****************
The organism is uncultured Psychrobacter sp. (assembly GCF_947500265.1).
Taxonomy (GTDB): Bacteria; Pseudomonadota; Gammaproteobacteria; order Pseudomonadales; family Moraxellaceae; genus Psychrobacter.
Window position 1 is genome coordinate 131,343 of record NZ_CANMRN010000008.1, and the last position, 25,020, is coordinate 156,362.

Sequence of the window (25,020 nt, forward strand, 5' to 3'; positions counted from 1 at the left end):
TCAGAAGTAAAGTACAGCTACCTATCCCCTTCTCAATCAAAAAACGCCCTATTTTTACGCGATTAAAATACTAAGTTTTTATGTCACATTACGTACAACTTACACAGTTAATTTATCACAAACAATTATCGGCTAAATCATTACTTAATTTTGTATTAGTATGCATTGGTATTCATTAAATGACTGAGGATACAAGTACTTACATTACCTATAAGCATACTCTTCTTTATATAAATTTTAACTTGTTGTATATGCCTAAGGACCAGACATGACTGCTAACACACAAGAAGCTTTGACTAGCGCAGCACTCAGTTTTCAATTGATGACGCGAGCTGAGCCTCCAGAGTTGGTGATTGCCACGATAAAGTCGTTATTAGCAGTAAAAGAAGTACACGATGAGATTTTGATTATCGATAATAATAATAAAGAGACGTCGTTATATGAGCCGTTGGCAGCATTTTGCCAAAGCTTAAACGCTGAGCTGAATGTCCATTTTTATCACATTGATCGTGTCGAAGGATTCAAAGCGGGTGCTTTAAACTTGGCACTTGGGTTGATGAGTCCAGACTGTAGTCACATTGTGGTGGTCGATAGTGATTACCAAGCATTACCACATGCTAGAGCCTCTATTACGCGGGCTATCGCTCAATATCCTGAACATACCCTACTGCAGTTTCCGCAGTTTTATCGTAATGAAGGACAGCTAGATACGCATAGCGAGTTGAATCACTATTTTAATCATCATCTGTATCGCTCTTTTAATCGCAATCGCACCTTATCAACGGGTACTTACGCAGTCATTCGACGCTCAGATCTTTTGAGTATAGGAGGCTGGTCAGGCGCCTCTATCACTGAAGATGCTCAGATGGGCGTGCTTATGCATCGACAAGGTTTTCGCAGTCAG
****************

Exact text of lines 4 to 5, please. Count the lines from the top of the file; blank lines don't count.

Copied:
Sequence of the window (25,020 nt, forward strand, 5' to 3'; positions counted from 1 at the left end):
TCAGAAGTAAAGTACAGCTACCTATCCCCTTCTCAATCAAAAAACGCCCTATTTTTACGCGATTAAAATACTAAGTTTTTATGTCACATTACGTACAACTTACACAGTTAATTTATCACAAACAATTATCGGCTAAATCATTACTTAATTTTGTATTAGTATGCATTGGTATTCATTAAATGACTGAGGATACAAGTACTTACATTACCTATAAGCATACTCTTCTTTATATAAATTTTAACTTGTTGTATATGCCTAAGGACCAGACATGACTGCTAACACACAAGAAGCTTTGACTAGCGCAGCACTCAGTTTTCAATTGATGACGCGAGCTGAGCCTCCAGAGTTGGTGATTGCCACGATAAAGTCGTTATTAGCAGTAAAAGAAGTACACGATGAGATTTTGATTATCGATAATAATAATAAAGAGACGTCGTTATATGAGCCGTTGGCAGCATTTTGCCAAAGCTTAAACGCTGAGCTGAATGTCCATTTTTATCACATTGATCGTGTCGAAGGATTCAAAGCGGGTGCTTTAAACTTGGCACTTGGGTTGATGAGTCCAGACTGTAGTCACATTGTGGTGGTCGATAGTGATTACCAAGCATTACCACATGCTAGAGCCTCTATTACGCGGGCTATCGCTCAATATCCTGAACATACCCTACTGCAGTTTCCGCAGTTTTATCGTAATGAAGGACAGCTAGATACGCATAGCGAGTTGAATCACTATTTTAATCATCATCTGTATCGCTCTTTTAATCGCAATCGCACCTTATCAACGGGTACTTACGCAGTCATTCGACGCTCAGATCTTTTGAGTATAGGAGGCTGGTCAGGCGCCTCTATCACTGAAGATGCTCAGATGGGCGTGCTTATGCATCGACAAGGTTTTCGCAGTCAG